UNC chancellor: Accepting responsibility crucial to repairing scandal

A damning investigative report found that students were taking ‘non-classes’ at the university. As officials wait for disciplinary action, they’re speaking out.

The University of North Carolina at Chapel Hill is looking to move past a major academic scandal that could threaten both the school’s athletic triumphs and its accreditation.

Carol L. Folt, UNC’s chancellor, spoke to the university community Thursday and said she was “deeply disappointed” by the unethical behavior, along with the inaction on the part of faculty members and administrators who did nothing to stop the wrongdoing.

“My greatest hope is that we can restore your trust and ensure that you do not feel diminished by the bad actions of others,” she said.

The academic scandal took place over the span of nearly two decades, from 1993 to 2011, and involved almost 3,100 students.

A 131-page report by Kenneth Wainstein, a former federal prosecutor leading the investigation at UNC, found that 169 student athletes were fraudulently given grades that made them eligible to play. They include 123 football players, 15 men’s basketball players, eight women’s basketball players, and 26 Olympians.

Bogus “paper classes” in the African and Afro-American Studies department didn’t require students to show up to class. All that they required was one academic paper for the entire course. There were no faculty members assigned to any of these courses, and the papers, even if plagiarized, were given high grades.

Retired administrator Deborah Crowder and former Chairman Julius Nyang’oro were at the center of the scandal, but Wainstein found that several school officials failed to report or act on concerns over the matter, and additional members continued the behavior after Crowder’s departure.

As the NCAA decides its next disciplinary steps, at least nine university employees have been fired or are facing disciplinary action. Penalties could include loss of scholarships and vacated wins for the university’s teams.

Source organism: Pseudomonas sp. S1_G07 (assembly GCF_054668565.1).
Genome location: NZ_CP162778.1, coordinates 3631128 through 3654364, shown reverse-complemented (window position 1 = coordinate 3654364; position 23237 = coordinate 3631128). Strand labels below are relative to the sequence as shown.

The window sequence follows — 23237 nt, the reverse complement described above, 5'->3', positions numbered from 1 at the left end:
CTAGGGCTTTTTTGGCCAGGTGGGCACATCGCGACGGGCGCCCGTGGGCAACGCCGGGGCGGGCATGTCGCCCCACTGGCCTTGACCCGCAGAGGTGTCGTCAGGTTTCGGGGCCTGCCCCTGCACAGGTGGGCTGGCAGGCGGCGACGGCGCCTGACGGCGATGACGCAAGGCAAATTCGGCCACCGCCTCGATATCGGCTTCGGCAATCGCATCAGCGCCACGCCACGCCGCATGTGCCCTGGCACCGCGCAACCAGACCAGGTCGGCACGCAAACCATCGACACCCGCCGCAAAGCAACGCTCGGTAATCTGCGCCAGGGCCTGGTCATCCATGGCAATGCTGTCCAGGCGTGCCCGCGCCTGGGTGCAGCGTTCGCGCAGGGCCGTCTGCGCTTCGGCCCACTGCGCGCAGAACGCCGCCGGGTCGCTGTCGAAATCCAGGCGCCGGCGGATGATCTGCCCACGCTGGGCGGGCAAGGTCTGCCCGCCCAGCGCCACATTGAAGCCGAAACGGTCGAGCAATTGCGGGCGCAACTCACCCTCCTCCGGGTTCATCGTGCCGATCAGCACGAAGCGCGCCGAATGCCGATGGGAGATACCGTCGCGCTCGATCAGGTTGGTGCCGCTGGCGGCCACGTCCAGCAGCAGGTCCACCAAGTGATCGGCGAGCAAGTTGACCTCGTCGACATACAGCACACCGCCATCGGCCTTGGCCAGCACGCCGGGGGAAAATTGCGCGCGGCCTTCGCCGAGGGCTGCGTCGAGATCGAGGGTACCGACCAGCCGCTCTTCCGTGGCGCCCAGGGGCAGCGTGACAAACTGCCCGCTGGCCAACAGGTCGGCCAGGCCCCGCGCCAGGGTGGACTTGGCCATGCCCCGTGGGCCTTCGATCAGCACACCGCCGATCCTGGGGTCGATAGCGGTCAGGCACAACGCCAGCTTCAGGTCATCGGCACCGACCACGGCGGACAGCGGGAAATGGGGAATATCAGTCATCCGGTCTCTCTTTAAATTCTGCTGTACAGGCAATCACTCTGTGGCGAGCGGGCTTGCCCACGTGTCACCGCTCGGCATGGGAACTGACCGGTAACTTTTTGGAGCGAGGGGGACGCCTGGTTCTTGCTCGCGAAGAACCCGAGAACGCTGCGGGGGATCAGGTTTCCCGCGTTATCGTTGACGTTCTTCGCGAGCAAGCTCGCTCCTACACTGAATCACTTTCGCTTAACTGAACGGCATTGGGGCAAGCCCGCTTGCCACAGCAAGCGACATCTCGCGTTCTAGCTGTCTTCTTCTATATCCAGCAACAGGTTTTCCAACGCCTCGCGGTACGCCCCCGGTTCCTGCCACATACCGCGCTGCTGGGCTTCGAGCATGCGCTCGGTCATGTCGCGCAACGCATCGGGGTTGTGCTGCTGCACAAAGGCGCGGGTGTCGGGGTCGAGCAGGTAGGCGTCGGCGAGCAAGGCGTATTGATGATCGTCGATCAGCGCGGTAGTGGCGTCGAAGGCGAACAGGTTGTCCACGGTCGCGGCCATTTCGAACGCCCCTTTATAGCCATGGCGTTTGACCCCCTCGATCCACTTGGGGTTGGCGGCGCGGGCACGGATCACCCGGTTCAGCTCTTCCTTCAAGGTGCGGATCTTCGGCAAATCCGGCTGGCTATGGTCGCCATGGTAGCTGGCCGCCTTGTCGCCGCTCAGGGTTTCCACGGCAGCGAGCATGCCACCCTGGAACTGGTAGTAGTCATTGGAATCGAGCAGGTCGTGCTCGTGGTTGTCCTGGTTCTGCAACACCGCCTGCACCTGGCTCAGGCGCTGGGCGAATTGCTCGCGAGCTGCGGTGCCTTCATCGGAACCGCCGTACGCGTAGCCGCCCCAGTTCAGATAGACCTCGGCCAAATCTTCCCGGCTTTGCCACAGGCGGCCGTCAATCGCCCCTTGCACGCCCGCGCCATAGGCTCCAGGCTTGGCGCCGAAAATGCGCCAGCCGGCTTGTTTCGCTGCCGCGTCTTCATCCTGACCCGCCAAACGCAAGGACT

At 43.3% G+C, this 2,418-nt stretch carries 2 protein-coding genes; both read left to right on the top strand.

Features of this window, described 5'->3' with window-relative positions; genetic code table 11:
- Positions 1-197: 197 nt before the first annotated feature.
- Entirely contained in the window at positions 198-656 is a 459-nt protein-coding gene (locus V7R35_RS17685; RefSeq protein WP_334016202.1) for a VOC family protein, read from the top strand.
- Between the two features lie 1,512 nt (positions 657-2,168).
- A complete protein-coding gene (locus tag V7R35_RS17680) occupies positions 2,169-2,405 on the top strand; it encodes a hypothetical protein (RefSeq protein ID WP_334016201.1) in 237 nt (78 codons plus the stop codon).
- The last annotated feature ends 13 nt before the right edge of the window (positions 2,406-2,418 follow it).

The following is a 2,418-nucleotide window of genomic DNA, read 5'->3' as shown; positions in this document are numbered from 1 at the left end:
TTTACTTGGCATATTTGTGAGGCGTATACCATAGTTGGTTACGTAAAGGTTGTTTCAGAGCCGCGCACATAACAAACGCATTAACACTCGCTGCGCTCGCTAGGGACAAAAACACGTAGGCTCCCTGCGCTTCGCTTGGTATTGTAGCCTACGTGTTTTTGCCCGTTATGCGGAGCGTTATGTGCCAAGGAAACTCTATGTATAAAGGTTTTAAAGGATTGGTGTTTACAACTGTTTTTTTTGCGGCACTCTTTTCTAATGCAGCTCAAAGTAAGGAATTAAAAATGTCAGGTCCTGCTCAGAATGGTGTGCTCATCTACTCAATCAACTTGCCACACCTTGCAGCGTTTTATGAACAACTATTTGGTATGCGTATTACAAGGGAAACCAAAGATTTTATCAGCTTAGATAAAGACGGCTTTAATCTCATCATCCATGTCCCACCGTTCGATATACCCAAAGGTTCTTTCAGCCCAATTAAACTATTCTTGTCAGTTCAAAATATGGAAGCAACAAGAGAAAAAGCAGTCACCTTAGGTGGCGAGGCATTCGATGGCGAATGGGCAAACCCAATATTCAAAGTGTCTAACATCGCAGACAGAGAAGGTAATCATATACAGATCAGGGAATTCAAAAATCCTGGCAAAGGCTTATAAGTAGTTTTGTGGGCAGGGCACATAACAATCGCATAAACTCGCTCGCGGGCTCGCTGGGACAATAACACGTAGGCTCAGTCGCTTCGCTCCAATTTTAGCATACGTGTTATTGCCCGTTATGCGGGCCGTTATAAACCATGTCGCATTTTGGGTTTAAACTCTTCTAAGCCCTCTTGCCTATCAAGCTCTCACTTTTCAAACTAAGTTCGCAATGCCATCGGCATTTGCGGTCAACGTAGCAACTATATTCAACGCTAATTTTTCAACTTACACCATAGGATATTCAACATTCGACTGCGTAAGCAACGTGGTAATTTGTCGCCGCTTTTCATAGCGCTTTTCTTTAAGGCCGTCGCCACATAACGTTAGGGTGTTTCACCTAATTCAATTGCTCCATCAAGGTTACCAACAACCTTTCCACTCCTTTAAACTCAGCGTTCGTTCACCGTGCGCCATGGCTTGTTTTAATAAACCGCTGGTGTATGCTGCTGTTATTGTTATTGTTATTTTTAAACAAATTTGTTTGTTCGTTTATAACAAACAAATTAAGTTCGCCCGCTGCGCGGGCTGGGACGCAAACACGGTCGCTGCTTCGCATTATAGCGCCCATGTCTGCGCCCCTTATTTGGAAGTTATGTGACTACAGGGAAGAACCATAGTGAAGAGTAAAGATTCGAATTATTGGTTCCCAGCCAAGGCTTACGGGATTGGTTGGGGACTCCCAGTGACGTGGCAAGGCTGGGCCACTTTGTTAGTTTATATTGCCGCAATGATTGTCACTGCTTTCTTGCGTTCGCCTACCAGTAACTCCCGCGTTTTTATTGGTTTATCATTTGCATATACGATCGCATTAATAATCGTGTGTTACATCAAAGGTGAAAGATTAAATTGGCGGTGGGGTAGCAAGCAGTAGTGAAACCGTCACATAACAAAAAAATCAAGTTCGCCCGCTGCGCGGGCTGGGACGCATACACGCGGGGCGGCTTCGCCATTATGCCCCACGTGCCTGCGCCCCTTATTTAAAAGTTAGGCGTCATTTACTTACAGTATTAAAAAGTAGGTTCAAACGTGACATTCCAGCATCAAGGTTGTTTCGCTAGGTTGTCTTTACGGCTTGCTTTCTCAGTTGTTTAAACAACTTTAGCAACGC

A statement from Folt posted to UNC website read, in part:

It is important to separate the past from the present—and the future. Mr. Wainstein found that the irregularities were confined to one department, peaked almost a decade ago and ended in 2011. Since first learning of these irregularities four years ago, Carolina took action to stop the wrongdoing and implemented numerous additional reforms, and we continue to take actions that build on the initiatives currently in place.

The scandal not only highlights a problem within the university that extends further than originally assumed, but also raises questions regarding athletic and academic programs nationwide. The Associated Press pointed out that UNC’s scandal is not unique; similar instances have occurred at Harvard, Duke, and the U.S. Naval Academy.

Dave Zirin, sports editor at The Nation, tweeted several thoughts on the matter, including the following:

As for UNC, Folt said taking responsibility is necessary to addressing past problems.

“It really isn’t something that you could look at as only one thing,” she said. “It had the combination, and that’s why we have to make sure we can’t be complacent about it. We have to accept full responsibility for it.”

UNC is trying desperately to maintain what’s left of its reputation. Communicators, PR representatives, and administrators at other Division I universities should be prepared to find themselves under the microscope, and soon.

Beki Winchel is the co-editor of PR Daily.

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